Chicken broth is one of those super foods that is high in nutrients, thrifty, and simple to make yourself.
The problem is, especially if you’re using a whole chicken, you have to touch a raw chicken.
There are two things I’m paranoid about. Raw chicken happens to be one of them. (Poison ivy is the other, in case you were curious.)
Making it the way I used to meant going beyond touching to cutting up a raw chicken. (You don’t want to know how much vinegar I used cleaning up the sink when I was done.) Which meant I really didn’t like making chicken broth.
Yes, one’s upside down on purpose. I heard that cooking the breast-side down would make it more tender, so I experimented. We couldn’t really tell a difference.
Then my mom told me she’d started doing: just bake the chicken, eat it for dinner, and cook the bones.
You still have to rinse the raw chicken and pat it dry, but then all you do is season it and stick it in a pan to bake. I can handle that amount of raw-chicken-handling.
I usually bake two chickens at a time, to save time. Once the chicken is baked, serve for dinner.
After dinner, quickly debone the chicken (any little pieces of chicken are just going to make the broth better. Don’t stress about being too thorough!) Save the meat for future meals.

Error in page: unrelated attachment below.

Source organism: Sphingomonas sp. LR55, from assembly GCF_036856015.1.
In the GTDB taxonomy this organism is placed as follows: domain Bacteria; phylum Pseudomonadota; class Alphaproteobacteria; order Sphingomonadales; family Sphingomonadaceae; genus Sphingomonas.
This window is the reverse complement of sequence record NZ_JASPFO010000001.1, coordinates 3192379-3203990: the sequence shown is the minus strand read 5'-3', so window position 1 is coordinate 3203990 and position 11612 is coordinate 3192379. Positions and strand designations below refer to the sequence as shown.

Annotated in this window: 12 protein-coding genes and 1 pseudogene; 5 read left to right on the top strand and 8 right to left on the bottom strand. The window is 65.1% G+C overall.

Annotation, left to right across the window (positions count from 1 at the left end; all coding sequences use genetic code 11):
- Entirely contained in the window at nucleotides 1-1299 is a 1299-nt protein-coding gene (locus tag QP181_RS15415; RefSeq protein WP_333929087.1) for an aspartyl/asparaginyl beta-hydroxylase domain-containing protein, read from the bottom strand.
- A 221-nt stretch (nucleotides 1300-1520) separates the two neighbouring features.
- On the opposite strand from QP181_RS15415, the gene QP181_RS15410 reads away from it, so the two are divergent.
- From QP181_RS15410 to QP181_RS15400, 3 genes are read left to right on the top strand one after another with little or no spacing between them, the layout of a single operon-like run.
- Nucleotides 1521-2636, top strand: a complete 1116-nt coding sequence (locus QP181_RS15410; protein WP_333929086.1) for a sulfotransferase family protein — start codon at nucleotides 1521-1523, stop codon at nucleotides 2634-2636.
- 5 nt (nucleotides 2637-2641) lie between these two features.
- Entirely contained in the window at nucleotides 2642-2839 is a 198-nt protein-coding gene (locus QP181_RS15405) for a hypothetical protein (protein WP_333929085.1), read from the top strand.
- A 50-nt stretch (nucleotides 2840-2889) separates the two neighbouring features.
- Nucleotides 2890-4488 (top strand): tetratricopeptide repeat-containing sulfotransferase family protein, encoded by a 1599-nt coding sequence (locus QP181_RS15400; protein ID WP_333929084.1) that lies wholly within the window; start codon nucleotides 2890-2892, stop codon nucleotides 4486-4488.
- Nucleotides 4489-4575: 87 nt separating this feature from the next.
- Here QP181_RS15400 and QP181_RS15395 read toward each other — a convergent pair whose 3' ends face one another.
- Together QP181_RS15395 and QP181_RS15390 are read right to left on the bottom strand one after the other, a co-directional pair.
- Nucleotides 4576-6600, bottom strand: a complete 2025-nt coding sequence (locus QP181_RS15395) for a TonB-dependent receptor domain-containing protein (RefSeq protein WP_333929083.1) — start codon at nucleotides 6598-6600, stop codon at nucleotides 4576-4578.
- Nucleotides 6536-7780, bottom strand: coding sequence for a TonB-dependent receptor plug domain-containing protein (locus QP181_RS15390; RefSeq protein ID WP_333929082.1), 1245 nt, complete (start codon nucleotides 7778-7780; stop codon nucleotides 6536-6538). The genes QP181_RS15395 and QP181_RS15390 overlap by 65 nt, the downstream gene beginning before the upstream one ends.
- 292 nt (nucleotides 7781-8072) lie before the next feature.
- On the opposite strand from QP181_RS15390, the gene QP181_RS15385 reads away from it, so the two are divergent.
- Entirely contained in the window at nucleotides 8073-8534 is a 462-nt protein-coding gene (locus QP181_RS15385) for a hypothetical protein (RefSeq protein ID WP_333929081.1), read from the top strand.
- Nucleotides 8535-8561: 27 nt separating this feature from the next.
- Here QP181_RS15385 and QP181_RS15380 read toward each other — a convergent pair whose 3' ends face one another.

To make chicken broth
- Toss the bones into a crockpot.
- Add water and seasonings and any or all of the following: onions, garlic, celery, mushrooms, and eggshells (why eggshells? They’re a great source of calcium. Read more here.)
- Then, add a couple tablespoons of vinegar. Not enough to make it taste like vinegar, just enough to help draw the calcium out of the chicken bones and eggshells. (According to this article, government studies show nearly 86% of US children are calcium deficient!) Calcium from chicken broth is a good way to help our children avoid being part of that 86%.
- Cook the bones on high in the crockpot until they’re boiling, then turn it on low overnight.
In the morning, cool and freeze (or use to make a soup for dinner!)
Note: a good bone broth is gel-like, which indicates you removed lots of calcium from the bones.